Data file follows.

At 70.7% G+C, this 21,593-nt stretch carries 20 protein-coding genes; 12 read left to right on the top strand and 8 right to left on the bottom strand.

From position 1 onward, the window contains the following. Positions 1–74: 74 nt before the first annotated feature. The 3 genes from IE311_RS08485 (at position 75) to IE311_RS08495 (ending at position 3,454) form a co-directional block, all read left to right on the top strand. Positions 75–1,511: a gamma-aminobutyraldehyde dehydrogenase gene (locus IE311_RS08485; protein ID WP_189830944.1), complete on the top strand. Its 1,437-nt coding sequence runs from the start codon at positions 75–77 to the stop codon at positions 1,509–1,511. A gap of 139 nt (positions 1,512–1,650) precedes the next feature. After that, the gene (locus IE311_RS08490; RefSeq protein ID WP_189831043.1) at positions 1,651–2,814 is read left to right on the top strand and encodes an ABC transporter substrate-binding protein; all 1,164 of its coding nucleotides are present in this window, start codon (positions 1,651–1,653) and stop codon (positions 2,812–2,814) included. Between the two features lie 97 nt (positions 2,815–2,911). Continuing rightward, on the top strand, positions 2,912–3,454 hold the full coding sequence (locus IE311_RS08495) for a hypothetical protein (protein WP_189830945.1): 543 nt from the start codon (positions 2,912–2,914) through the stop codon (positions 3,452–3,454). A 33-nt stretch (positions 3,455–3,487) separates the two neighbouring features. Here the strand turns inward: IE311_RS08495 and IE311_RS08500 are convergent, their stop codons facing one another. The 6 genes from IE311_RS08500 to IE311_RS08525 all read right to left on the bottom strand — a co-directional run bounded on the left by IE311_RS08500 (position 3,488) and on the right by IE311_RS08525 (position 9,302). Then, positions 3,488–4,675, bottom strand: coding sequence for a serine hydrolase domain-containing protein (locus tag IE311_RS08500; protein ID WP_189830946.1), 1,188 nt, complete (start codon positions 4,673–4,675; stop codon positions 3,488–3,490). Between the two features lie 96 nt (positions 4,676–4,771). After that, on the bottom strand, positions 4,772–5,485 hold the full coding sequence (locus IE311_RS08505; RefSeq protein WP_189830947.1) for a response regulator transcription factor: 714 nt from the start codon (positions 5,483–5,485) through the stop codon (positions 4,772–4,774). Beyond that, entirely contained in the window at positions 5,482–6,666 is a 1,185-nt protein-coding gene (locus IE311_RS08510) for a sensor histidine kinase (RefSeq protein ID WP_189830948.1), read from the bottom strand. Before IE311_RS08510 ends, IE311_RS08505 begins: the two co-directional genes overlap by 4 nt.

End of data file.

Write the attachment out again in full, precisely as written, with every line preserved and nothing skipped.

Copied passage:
At 70.7% G+C, this 21,593-nt stretch carries 20 protein-coding genes; 12 read left to right on the top strand and 8 right to left on the bottom strand.

From position 1 onward, the window contains the following. Positions 1–74: 74 nt before the first annotated feature. The 3 genes from IE311_RS08485 (at position 75) to IE311_RS08495 (ending at position 3,454) form a co-directional block, all read left to right on the top strand. Positions 75–1,511: a gamma-aminobutyraldehyde dehydrogenase gene (locus IE311_RS08485; protein ID WP_189830944.1), complete on the top strand. Its 1,437-nt coding sequence runs from the start codon at positions 75–77 to the stop codon at positions 1,509–1,511. A gap of 139 nt (positions 1,512–1,650) precedes the next feature. After that, the gene (locus IE311_RS08490; RefSeq protein ID WP_189831043.1) at positions 1,651–2,814 is read left to right on the top strand and encodes an ABC transporter substrate-binding protein; all 1,164 of its coding nucleotides are present in this window, start codon (positions 1,651–1,653) and stop codon (positions 2,812–2,814) included. Between the two features lie 97 nt (positions 2,815–2,911). Continuing rightward, on the top strand, positions 2,912–3,454 hold the full coding sequence (locus IE311_RS08495) for a hypothetical protein (protein WP_189830945.1): 543 nt from the start codon (positions 2,912–2,914) through the stop codon (positions 3,452–3,454). A 33-nt stretch (positions 3,455–3,487) separates the two neighbouring features. Here the strand turns inward: IE311_RS08495 and IE311_RS08500 are convergent, their stop codons facing one another. The 6 genes from IE311_RS08500 to IE311_RS08525 all read right to left on the bottom strand — a co-directional run bounded on the left by IE311_RS08500 (position 3,488) and on the right by IE311_RS08525 (position 9,302). Then, positions 3,488–4,675, bottom strand: coding sequence for a serine hydrolase domain-containing protein (locus tag IE311_RS08500; protein ID WP_189830946.1), 1,188 nt, complete (start codon positions 4,673–4,675; stop codon positions 3,488–3,490). Between the two features lie 96 nt (positions 4,676–4,771). After that, on the bottom strand, positions 4,772–5,485 hold the full coding sequence (locus IE311_RS08505; RefSeq protein WP_189830947.1) for a response regulator transcription factor: 714 nt from the start codon (positions 5,483–5,485) through the stop codon (positions 4,772–4,774). Beyond that, entirely contained in the window at positions 5,482–6,666 is a 1,185-nt protein-coding gene (locus IE311_RS08510) for a sensor histidine kinase (RefSeq protein ID WP_189830948.1), read from the bottom strand. Before IE311_RS08510 ends, IE311_RS08505 begins: the two co-directional genes overlap by 4 nt.